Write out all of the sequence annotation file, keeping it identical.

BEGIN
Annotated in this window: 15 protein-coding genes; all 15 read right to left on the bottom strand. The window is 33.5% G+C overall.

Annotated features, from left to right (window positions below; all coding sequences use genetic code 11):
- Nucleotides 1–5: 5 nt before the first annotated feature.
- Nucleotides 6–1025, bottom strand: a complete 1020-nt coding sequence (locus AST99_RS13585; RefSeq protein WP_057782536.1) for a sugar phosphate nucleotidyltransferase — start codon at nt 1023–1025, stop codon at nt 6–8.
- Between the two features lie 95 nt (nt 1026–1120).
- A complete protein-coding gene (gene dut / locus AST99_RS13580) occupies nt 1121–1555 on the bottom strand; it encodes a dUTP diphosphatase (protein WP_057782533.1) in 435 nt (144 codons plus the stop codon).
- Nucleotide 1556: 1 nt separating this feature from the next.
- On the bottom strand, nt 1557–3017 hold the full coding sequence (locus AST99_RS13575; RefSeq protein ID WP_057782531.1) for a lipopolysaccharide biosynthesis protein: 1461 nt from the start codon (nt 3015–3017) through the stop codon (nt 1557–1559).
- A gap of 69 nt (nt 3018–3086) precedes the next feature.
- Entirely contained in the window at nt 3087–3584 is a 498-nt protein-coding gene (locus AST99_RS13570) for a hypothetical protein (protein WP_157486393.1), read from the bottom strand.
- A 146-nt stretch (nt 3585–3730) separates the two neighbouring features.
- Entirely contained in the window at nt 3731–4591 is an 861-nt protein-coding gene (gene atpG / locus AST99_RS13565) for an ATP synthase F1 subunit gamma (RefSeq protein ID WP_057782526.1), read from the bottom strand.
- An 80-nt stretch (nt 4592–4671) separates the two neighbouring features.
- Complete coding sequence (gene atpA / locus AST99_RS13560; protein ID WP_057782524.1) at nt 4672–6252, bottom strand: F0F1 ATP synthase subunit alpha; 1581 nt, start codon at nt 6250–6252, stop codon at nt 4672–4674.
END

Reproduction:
Annotated in this window: 15 protein-coding genes; all 15 read right to left on the bottom strand. The window is 33.5% G+C overall.

Annotated features, from left to right (window positions below; all coding sequences use genetic code 11):
- Nucleotides 1–5: 5 nt before the first annotated feature.
- Nucleotides 6–1025, bottom strand: a complete 1020-nt coding sequence (locus AST99_RS13585; RefSeq protein WP_057782536.1) for a sugar phosphate nucleotidyltransferase — start codon at nt 1023–1025, stop codon at nt 6–8.
- Between the two features lie 95 nt (nt 1026–1120).
- A complete protein-coding gene (gene dut / locus AST99_RS13580) occupies nt 1121–1555 on the bottom strand; it encodes a dUTP diphosphatase (protein WP_057782533.1) in 435 nt (144 codons plus the stop codon).
- Nucleotide 1556: 1 nt separating this feature from the next.
- On the bottom strand, nt 1557–3017 hold the full coding sequence (locus AST99_RS13575; RefSeq protein ID WP_057782531.1) for a lipopolysaccharide biosynthesis protein: 1461 nt from the start codon (nt 3015–3017) through the stop codon (nt 1557–1559).
- A gap of 69 nt (nt 3018–3086) precedes the next feature.
- Entirely contained in the window at nt 3087–3584 is a 498-nt protein-coding gene (locus AST99_RS13570) for a hypothetical protein (protein WP_157486393.1), read from the bottom strand.
- A 146-nt stretch (nt 3585–3730) separates the two neighbouring features.
- Entirely contained in the window at nt 3731–4591 is an 861-nt protein-coding gene (gene atpG / locus AST99_RS13565) for an ATP synthase F1 subunit gamma (RefSeq protein ID WP_057782526.1), read from the bottom strand.
- An 80-nt stretch (nt 4592–4671) separates the two neighbouring features.
- Complete coding sequence (gene atpA / locus AST99_RS13560; protein ID WP_057782524.1) at nt 4672–6252, bottom strand: F0F1 ATP synthase subunit alpha; 1581 nt, start codon at nt 6250–6252, stop codon at nt 4672–4674.